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Farewell, Carl Reiner

The comedy legend died Monday

Father And Son Baseball Game Photo by Frank Edwards/Fotos International/Archive Photos/Getty Images

Carl Reiner passed away Monday at age 98, leaving behind a gigantic imprint on comedy and entertainment for the last several decades. He created The Dick Van Dyke Show, directed The Jerk, was half of the iconic “2000-year-old man” routine with fellow legend Mel Brooks, among several other things.

But Reiner had baseball connections, too. Whether it was participating in the Hollywood Stars game at Dodger Stadium ...

... or Reiner as a kid wanting to pitch in the major leagues:

If you read one thing about Reiner, outside of his obituary from the Associated Press, check out Michael Schur at the Hollywood Reporter, who wrote, “For 98 years, comedy flowed through Carl Reiner, and radiated off him, and followed him like an obedient hunting dog, ready to follow his commands.”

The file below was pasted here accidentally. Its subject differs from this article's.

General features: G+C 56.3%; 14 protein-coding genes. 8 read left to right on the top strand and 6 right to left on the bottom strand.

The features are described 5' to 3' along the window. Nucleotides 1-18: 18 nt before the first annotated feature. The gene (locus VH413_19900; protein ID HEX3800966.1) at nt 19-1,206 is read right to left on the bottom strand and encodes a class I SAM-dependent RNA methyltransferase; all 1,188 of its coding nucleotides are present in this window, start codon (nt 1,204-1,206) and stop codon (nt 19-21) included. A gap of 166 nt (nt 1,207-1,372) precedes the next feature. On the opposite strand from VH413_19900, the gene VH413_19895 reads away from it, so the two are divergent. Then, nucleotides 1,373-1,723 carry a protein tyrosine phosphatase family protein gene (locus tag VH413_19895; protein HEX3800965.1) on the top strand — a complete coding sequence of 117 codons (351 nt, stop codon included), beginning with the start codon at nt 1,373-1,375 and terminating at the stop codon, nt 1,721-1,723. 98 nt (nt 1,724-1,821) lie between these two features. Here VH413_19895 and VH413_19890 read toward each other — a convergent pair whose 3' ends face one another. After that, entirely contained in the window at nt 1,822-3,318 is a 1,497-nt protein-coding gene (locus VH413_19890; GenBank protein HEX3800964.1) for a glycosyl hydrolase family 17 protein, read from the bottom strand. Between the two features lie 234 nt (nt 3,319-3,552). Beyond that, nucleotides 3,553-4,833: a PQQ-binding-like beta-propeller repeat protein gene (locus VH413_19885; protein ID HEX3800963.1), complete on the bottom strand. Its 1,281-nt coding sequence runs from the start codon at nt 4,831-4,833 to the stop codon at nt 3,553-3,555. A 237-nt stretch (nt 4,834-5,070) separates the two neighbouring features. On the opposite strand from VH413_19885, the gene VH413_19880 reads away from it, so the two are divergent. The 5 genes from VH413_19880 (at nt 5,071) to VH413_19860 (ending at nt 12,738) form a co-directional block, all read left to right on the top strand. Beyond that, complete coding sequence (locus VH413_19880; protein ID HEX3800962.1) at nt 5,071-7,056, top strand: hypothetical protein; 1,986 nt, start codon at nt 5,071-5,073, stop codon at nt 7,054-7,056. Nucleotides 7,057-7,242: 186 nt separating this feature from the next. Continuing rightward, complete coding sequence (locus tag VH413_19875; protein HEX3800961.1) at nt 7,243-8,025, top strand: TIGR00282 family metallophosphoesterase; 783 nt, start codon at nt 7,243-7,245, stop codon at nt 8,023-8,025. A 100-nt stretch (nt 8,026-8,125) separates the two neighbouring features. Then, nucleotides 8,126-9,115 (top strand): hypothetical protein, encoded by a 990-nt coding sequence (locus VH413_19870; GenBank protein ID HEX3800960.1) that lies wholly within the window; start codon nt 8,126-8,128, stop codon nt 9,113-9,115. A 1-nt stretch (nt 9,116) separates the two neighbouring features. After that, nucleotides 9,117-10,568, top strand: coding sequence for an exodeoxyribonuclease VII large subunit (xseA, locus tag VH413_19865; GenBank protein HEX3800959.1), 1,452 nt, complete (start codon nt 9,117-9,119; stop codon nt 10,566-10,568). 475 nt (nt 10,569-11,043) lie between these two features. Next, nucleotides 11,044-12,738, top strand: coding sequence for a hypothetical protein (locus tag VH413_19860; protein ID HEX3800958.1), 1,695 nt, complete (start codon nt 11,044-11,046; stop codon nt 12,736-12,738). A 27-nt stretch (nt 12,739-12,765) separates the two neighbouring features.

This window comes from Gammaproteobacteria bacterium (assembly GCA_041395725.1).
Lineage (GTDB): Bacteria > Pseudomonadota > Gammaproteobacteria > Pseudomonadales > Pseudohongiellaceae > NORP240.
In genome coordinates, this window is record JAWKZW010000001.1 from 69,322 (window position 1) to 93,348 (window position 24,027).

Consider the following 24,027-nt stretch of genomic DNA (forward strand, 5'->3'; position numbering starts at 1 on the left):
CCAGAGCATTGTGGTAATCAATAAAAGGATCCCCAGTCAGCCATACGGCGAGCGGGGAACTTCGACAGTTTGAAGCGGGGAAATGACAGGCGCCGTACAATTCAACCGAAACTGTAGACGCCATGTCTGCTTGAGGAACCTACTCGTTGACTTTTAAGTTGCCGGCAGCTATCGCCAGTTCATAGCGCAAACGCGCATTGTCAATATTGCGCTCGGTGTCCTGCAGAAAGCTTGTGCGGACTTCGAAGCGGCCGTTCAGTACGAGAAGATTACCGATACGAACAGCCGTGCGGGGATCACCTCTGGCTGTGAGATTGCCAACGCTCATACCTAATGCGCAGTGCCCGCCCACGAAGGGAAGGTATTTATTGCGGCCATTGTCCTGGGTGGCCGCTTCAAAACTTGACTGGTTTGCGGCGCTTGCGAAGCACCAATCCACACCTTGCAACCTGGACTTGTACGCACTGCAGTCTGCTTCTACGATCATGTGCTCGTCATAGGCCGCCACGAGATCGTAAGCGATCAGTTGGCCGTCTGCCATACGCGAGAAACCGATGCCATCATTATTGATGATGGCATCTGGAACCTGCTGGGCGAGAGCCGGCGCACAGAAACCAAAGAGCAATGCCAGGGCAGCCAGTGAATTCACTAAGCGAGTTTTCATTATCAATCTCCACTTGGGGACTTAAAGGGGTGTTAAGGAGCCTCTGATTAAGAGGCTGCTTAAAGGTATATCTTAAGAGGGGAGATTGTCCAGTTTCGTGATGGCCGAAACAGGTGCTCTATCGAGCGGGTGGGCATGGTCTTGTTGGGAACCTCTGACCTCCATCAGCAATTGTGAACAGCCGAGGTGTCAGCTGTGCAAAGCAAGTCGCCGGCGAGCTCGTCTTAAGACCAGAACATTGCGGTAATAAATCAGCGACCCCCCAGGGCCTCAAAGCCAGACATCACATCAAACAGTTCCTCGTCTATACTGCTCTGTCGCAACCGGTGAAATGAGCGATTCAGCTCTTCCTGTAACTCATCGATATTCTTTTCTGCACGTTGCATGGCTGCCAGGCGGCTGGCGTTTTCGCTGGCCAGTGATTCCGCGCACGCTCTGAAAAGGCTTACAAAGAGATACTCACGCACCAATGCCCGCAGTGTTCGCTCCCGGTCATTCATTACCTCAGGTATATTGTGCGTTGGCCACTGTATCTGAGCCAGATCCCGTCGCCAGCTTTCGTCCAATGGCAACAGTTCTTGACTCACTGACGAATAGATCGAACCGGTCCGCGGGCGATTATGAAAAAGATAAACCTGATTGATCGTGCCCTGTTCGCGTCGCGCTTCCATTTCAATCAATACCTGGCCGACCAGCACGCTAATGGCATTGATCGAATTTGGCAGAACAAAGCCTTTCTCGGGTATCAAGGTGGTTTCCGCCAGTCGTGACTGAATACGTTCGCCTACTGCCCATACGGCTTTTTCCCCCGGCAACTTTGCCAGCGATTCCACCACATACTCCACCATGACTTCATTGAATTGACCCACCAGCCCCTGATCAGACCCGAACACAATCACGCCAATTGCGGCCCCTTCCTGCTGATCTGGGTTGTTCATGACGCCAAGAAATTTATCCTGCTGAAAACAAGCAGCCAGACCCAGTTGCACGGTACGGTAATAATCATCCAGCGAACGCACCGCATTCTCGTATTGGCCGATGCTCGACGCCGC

Or maybe read this wonderful tweet thread with a story about Reiner and a 50-year-old joke:


Matt Kelly at wrote about five rookie pitchers who could make an impact this season, including Dodgers right-hander Dustin May.

Kurkjian also shared an accompanying video about Koufax:

With no fans in the stands for major league games this season, at least to start, Jared Diamond at the Wall Street Journal interviewed a few people who live in apartments with direct views into major league stadiums.

Joon Lee at ESPN studied the rise of Ivy Leaguers in major league front offices, and the ensuing homogeneity of baseball operations departments.

Barry Larkin, Mike Schmidt, and Terry Pendleton are among the former Most Valuable Players who want former commissioner Kennesaw Mountain Landis’ name removed from the MVP award, per Ben Walker of the Associated Press. “Removing his name from the MVP trophy would expose the injustice of that era. I’d gladly replace the engraving on my trophies,” Schmidt said.

On the 58th anniversary of Sandy Koufax’s first no-hitter, Tim Kurkjian at ESPN wrote about the Dodgers legend, including Willie Stargell saying, “Trying to hit Koufax was like drinking coffee with a fork.”

Cody Bellinger has a new Old Spice ad: